The phone at Cambridge Mask Co began ringing more towards the end of January. At first it was only a slight increase – business was already up after the Australian bushfires. Then, things started to escalate.
"Since China began locking down, there's been 20-30 times the demand for our masks," says Christopher Dobbing, the company's founder and CEO. "There are only a few of us in a small office and we're currently receiving more than a thousand calls a day." It's been, he admits, "completely overwhelming."
Video: How to Make Face Masks
Along with dry hands, pasta shortages, video calls, coronavirus memes and cabin fever, surgical masks have become an indelible part of daily life under lockdown; a symbol of panic and precaution. Cambridge Mask Co was founded by Dobbing in 2015, after he returned from teaching in China. "I noticed how much of an issue air pollution was over there. Children would colour the sky grey instead of blue. Having grown up in the countryside in England, I was really appalled and wanted to do something about it."
The masks, which range in price from £9.95 for the N95 Basic to £24.95 for the the N99 Churchill Pro – a Metal Gear Solid-looking all-black affair – are sold out until June. Most masks sell direct to consumers, but the company has contracts with British Airways, Deliveroo, the Mayo Clinic, the Nepalese police department and many hospitals and embassies across Asia. "We have a global consumer exclusive on a technology developed by the British military for chemical and nuclear biological warfare protection," says Dobbing. "Our masks filter gases, particulates, but also viruses. They're treated with silver, which enhances the antiviral properties and remove 99.6 per cent of viruses."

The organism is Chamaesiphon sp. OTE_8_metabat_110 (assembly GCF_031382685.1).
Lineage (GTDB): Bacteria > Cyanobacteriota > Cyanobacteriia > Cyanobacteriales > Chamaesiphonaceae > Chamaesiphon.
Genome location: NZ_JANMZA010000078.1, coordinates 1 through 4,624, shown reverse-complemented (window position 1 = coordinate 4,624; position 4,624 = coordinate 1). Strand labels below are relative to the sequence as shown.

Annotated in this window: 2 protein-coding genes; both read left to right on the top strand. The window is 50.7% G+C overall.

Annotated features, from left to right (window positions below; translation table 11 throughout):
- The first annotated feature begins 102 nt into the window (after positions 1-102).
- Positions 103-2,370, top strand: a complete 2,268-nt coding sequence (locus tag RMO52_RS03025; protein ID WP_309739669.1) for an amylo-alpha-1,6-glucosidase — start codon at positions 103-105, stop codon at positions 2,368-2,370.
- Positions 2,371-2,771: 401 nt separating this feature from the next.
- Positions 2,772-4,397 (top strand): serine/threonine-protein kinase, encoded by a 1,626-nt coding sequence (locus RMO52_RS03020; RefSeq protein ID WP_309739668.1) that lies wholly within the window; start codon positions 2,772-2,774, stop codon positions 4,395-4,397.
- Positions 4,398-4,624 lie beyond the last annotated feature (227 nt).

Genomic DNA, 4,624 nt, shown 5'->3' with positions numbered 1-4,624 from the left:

And the coronavirus?
"Yes. We've worked with National Laboratories in the US, which is an FDA-approved facility. They tested the masks and found a 99.6 percent average viral filter efficiency – as long as they're fitted properly."
As the coronavirus shifted from distant news item, to something nervously gossiped about in the office, the pub and on the front row of fashion shows, where Chanel and others handed out their own designer versions to attendees, masks began to feel less like a hypochondriac or fashion victim's affectation, and more like a necessity for our near-future. Stories soon appeared of NHS workers running out of masks and untested equipment being dispatched to hospitals. Health Secretary Matt Hancock admitted that there had been "challenges" with the supply of personal protective equipment for medical staff, including a nationwide shortage of masks.
This level of demand has also led to multiple cases of price gouging, one of the darker elements of human nature on display during the pandemic, with shoppers racing to bulk buy, either to create a personal stockpile, or to flip for profit later on. Amazon recently kicked 3,900 sellers off its platform for ramping prices up on items like hand sanitiser and masks. "We have deployed a dedicated team that's working continuously to identify and investigate unfairly priced products that are now in high demand, such as protective masks and hand sanitiser," the company wrote in a blog post.